CUs willing to make smaller balance FHA loans, face barriers
Credit unions are willing to make smaller balance loans that are less profitable compared to other financial institutions, CUNA wrote to the Department of Housing and Urban Development (HUD) Monday. HUD issued a Request for Information on small mortgage lending under Federal Housing Administration (FHA) programs.
“Credit unions’ interest in their members’ financial well-being and advancing the communities they serve takes on paramount importance,” the letter reads. “As such, credit unions are willing to make smaller balance loans that are less profitable compared to other financial institutions. Many credit unions either do not have minimum mortgage amounts or have much lower minimum mortgage amounts than others in their market.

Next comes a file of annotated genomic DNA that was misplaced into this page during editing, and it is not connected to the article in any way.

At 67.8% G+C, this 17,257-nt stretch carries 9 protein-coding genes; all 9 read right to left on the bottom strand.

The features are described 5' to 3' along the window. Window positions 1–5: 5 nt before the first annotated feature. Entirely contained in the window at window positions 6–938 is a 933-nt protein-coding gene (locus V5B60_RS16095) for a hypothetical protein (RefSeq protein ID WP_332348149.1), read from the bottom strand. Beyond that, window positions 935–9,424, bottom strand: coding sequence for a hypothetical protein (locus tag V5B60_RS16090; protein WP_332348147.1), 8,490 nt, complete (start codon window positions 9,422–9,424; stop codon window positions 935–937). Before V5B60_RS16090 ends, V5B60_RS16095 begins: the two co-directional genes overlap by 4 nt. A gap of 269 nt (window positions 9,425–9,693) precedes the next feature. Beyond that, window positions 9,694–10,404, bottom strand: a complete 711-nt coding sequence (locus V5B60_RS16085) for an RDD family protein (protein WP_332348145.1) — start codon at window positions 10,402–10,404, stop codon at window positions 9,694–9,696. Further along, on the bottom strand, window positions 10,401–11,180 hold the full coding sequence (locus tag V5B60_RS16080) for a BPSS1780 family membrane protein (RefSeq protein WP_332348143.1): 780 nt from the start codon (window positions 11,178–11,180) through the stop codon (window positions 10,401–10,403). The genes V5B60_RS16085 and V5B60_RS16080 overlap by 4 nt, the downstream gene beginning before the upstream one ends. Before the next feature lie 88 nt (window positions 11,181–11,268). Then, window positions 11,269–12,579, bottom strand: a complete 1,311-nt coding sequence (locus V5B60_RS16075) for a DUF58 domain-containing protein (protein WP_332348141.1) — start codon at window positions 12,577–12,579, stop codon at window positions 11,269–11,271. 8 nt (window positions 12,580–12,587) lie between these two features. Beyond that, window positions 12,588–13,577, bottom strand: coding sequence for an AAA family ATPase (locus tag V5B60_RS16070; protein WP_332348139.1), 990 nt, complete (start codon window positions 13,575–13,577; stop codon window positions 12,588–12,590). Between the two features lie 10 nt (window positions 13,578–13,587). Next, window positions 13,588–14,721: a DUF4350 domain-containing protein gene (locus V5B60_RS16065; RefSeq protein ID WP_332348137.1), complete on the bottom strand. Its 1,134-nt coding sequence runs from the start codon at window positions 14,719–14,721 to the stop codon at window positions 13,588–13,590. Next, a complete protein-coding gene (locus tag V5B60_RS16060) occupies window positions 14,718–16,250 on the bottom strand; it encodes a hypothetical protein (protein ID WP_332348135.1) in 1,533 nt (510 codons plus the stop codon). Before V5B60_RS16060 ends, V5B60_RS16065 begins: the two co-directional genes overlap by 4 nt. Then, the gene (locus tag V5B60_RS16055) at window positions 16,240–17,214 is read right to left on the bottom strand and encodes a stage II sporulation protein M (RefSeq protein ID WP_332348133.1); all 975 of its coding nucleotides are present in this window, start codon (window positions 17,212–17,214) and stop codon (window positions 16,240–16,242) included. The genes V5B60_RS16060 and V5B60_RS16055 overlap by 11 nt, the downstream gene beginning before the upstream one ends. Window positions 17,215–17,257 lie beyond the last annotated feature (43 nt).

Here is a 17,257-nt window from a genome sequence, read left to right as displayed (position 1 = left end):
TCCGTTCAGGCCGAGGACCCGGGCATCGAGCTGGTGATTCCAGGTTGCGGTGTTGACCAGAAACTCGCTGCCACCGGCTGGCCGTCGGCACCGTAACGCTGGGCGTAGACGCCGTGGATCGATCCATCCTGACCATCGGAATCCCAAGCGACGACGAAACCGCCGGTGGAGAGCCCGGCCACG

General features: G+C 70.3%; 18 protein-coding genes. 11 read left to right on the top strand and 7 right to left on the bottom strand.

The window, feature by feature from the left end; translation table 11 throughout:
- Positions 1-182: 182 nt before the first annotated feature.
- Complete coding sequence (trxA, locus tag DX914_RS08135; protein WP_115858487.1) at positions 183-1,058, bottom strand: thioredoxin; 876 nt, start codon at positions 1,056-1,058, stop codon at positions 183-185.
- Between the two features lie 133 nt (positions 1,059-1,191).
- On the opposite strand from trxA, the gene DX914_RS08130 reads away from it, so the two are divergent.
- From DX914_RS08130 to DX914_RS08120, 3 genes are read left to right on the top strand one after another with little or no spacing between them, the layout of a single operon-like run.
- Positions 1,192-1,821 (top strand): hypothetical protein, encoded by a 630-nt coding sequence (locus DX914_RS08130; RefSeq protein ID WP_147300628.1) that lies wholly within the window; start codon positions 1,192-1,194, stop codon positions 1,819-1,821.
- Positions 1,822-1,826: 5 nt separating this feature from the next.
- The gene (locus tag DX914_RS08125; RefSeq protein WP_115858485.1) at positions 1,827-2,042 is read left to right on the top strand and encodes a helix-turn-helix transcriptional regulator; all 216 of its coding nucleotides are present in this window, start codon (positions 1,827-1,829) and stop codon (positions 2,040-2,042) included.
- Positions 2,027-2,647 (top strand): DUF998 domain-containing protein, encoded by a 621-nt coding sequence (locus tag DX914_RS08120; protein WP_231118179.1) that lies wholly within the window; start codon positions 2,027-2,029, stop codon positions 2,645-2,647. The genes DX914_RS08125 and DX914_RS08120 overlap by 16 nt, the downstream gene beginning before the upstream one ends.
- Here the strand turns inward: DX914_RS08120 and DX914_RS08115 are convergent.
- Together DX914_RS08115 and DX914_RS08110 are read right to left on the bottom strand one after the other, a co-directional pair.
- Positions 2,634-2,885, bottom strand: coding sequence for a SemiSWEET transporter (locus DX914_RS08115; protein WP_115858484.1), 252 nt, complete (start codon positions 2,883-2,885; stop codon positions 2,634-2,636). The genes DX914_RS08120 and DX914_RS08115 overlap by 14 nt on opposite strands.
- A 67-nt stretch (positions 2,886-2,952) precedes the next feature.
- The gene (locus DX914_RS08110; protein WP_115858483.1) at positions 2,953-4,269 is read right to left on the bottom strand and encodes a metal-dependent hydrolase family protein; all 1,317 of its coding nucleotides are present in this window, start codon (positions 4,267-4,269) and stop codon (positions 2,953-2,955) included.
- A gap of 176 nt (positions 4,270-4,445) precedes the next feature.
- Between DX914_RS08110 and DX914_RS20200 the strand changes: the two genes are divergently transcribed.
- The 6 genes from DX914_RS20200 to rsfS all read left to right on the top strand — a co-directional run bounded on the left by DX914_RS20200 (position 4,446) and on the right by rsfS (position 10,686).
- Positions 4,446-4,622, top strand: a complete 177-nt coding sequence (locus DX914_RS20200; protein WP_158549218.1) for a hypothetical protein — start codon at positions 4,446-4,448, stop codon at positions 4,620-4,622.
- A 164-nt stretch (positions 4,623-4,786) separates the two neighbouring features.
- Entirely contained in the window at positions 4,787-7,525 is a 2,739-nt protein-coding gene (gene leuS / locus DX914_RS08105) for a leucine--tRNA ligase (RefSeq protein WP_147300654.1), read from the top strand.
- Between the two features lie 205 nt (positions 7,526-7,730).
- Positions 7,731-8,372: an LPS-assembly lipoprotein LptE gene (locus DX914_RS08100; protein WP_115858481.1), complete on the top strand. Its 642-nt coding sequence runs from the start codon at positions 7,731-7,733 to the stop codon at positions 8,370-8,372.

- Credit unions report FHA property standard requirements as a significant barrier, particularly on the less-expensive side of the housing market. While intended to benefit the borrower, the protections come at a significant price for borrowers not able to obtain agreements in a competitive market.
- Credit unions report a “more robust path” for delivering mortgages for borrower with less credit would also be helpful. Several alternative scoring models are now being validated by the Federal Housing Finance Agency.
- Increased FHA flexibility regarding gifts would be helpful. Requiring that credit unions obtain bank statements from parents or other family is often a duplicative and overly burdensome requirement to verify a contribution to the loan.
- Credit unions report that the costs of origination and servicing of small balance FHA loans are quite high, particularly those securitized through the Government National Mortgage Association (GNMA).